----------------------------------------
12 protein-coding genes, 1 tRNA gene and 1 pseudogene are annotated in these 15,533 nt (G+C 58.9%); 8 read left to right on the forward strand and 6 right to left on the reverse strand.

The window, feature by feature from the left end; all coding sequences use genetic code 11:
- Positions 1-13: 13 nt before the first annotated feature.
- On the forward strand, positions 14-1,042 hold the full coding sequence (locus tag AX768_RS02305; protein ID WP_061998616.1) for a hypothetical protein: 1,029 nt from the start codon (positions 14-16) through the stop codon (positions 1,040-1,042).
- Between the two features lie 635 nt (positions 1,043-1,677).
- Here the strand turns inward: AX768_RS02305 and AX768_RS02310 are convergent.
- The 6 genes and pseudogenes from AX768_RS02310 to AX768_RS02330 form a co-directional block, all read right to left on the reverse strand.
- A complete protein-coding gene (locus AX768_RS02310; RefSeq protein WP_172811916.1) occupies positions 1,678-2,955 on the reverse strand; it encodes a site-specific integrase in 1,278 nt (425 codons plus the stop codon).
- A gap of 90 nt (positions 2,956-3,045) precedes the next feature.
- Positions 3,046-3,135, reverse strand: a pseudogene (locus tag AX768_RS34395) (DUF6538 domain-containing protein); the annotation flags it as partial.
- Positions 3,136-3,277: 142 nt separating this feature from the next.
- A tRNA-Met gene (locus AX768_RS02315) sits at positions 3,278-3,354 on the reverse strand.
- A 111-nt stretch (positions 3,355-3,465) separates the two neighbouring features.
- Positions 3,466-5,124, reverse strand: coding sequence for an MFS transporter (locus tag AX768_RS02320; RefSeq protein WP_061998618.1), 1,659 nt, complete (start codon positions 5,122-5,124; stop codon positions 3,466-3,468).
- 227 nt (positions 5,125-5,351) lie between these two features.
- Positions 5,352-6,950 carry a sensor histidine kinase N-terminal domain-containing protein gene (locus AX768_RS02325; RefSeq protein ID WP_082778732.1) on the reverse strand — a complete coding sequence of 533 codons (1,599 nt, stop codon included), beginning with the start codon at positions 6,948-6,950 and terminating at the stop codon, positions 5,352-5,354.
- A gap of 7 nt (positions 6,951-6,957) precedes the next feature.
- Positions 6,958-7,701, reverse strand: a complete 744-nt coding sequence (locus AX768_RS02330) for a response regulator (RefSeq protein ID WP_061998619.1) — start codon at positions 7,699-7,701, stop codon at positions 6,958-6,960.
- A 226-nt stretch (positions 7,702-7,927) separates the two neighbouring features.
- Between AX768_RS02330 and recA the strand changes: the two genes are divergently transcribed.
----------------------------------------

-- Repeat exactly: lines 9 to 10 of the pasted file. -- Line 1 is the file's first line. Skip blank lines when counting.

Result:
- A gap of 90 nt (positions 2,956-3,045) precedes the next feature.
- Positions 3,046-3,135, reverse strand: a pseudogene (locus tag AX768_RS34395) (DUF6538 domain-containing protein); the annotation flags it as partial.